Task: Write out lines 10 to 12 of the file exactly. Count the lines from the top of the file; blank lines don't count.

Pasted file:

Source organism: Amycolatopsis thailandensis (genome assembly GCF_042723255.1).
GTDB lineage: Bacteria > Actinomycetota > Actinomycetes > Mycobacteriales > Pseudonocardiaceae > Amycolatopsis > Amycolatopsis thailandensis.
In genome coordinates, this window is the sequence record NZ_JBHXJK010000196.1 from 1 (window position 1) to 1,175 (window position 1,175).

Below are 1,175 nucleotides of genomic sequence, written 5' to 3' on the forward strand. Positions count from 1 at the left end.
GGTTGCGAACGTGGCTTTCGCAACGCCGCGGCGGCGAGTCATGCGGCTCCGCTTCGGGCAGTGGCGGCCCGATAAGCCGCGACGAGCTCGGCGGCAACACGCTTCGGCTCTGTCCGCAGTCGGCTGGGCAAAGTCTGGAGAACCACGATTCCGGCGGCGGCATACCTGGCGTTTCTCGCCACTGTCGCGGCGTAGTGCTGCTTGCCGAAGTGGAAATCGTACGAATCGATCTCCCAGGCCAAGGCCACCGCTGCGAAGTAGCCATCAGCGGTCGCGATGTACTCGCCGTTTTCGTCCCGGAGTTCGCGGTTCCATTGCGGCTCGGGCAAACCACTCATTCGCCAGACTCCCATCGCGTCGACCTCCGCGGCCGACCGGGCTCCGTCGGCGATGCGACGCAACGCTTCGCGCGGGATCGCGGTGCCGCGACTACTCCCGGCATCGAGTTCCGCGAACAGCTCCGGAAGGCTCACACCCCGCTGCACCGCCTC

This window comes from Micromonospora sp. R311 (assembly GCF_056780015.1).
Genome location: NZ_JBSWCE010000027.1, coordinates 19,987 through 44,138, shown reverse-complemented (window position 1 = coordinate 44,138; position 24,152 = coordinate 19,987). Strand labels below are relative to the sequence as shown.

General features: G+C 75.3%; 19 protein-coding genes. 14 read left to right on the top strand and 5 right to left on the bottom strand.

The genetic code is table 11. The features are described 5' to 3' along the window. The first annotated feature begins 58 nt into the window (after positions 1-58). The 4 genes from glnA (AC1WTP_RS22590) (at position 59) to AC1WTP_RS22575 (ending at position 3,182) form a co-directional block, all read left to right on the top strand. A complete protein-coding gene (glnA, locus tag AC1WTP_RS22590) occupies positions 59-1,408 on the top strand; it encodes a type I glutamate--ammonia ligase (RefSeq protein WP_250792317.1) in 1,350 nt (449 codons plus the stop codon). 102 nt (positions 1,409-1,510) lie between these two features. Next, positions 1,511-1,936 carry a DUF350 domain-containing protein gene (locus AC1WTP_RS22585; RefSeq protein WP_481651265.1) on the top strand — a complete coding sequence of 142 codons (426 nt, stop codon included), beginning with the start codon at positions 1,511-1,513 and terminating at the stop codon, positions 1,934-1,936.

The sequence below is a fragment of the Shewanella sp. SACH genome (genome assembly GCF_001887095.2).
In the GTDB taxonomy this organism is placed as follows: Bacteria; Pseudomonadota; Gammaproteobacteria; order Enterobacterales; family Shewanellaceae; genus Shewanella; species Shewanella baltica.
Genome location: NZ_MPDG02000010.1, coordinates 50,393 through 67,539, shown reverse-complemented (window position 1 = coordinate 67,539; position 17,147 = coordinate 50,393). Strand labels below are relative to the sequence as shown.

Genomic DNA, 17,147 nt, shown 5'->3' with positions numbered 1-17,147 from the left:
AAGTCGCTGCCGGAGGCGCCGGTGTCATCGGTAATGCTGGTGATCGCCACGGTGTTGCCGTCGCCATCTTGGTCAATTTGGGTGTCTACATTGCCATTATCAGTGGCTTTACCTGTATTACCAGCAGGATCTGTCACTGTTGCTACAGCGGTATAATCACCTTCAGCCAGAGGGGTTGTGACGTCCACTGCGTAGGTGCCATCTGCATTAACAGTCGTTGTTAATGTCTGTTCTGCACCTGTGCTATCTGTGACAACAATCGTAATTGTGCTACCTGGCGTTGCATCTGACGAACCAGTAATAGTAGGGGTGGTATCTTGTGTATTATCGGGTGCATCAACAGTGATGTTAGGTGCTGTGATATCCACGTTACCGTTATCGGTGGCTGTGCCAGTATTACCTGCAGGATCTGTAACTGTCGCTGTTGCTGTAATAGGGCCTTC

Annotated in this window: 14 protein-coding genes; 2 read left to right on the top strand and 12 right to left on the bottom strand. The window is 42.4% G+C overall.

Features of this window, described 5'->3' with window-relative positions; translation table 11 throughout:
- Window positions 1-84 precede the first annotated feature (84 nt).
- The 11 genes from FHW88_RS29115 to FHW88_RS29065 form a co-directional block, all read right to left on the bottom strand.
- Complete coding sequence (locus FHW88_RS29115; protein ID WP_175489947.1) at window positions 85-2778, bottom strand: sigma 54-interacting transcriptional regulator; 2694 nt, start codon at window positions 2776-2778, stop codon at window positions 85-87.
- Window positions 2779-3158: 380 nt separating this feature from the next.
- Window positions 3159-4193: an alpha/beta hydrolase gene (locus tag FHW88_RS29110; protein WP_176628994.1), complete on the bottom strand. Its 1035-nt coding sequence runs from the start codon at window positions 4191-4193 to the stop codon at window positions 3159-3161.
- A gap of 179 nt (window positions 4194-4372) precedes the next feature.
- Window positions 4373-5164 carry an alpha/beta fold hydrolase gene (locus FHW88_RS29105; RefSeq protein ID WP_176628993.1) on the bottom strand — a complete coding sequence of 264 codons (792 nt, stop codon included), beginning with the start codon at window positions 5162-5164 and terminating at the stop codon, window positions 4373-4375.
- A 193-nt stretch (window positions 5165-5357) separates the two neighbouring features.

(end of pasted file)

The sequence below is a fragment of the Shewanella sp. SACH genome (genome assembly GCF_001887095.2).
In the GTDB taxonomy this organism is placed as follows: Bacteria; Pseudomonadota; Gammaproteobacteria; order Enterobacterales; family Shewanellaceae; genus Shewanella; species Shewanella baltica.
Genome location: NZ_MPDG02000010.1, coordinates 50,393 through 67,539, shown reverse-complemented (window position 1 = coordinate 67,539; position 17,147 = coordinate 50,393). Strand labels below are relative to the sequence as shown.